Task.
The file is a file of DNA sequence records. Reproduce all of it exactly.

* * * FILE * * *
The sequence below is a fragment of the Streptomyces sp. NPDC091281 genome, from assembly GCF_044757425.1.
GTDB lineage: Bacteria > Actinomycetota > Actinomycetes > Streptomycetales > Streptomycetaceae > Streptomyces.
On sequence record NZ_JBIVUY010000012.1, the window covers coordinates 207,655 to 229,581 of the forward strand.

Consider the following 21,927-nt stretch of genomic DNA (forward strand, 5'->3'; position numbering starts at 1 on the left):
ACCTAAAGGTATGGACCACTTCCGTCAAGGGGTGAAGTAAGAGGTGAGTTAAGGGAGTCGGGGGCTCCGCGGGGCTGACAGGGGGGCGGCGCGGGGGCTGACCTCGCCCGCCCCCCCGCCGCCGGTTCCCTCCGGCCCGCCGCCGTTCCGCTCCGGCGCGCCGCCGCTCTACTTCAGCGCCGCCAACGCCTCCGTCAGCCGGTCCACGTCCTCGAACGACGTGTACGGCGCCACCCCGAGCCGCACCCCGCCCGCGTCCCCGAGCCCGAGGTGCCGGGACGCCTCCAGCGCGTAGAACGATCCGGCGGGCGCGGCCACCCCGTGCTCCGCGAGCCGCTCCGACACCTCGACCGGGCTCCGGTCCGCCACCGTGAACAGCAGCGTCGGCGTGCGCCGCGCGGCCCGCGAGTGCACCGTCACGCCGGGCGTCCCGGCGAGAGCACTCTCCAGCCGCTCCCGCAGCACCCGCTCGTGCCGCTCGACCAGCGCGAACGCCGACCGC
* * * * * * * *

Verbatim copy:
The sequence below is a fragment of the Streptomyces sp. NPDC091281 genome, from assembly GCF_044757425.1.
GTDB lineage: Bacteria > Actinomycetota > Actinomycetes > Streptomycetales > Streptomycetaceae > Streptomyces.
On sequence record NZ_JBIVUY010000012.1, the window covers coordinates 207,655 to 229,581 of the forward strand.

Consider the following 21,927-nt stretch of genomic DNA (forward strand, 5'->3'; position numbering starts at 1 on the left):
ACCTAAAGGTATGGACCACTTCCGTCAAGGGGTGAAGTAAGAGGTGAGTTAAGGGAGTCGGGGGCTCCGCGGGGCTGACAGGGGGGCGGCGCGGGGGCTGACCTCGCCCGCCCCCCCGCCGCCGGTTCCCTCCGGCCCGCCGCCGTTCCGCTCCGGCGCGCCGCCGCTCTACTTCAGCGCCGCCAACGCCTCCGTCAGCCGGTCCACGTCCTCGAACGACGTGTACGGCGCCACCCCGAGCCGCACCCCGCCCGCGTCCCCGAGCCCGAGGTGCCGGGACGCCTCCAGCGCGTAGAACGATCCGGCGGGCGCGGCCACCCCGTGCTCCGCGAGCCGCTCCGACACCTCGACCGGGCTCCGGTCCGCCACCGTGAACAGCAGCGTCGGCGTGCGCCGCGCGGCCCGCGAGTGCACCGTCACGCCGGGCGTCCCGGCGAGAGCACTCTCCAGCCGCTCCCGCAGCACCCGCTCGTGCCGCTCGACCAGCGCGAACGCCGACCGC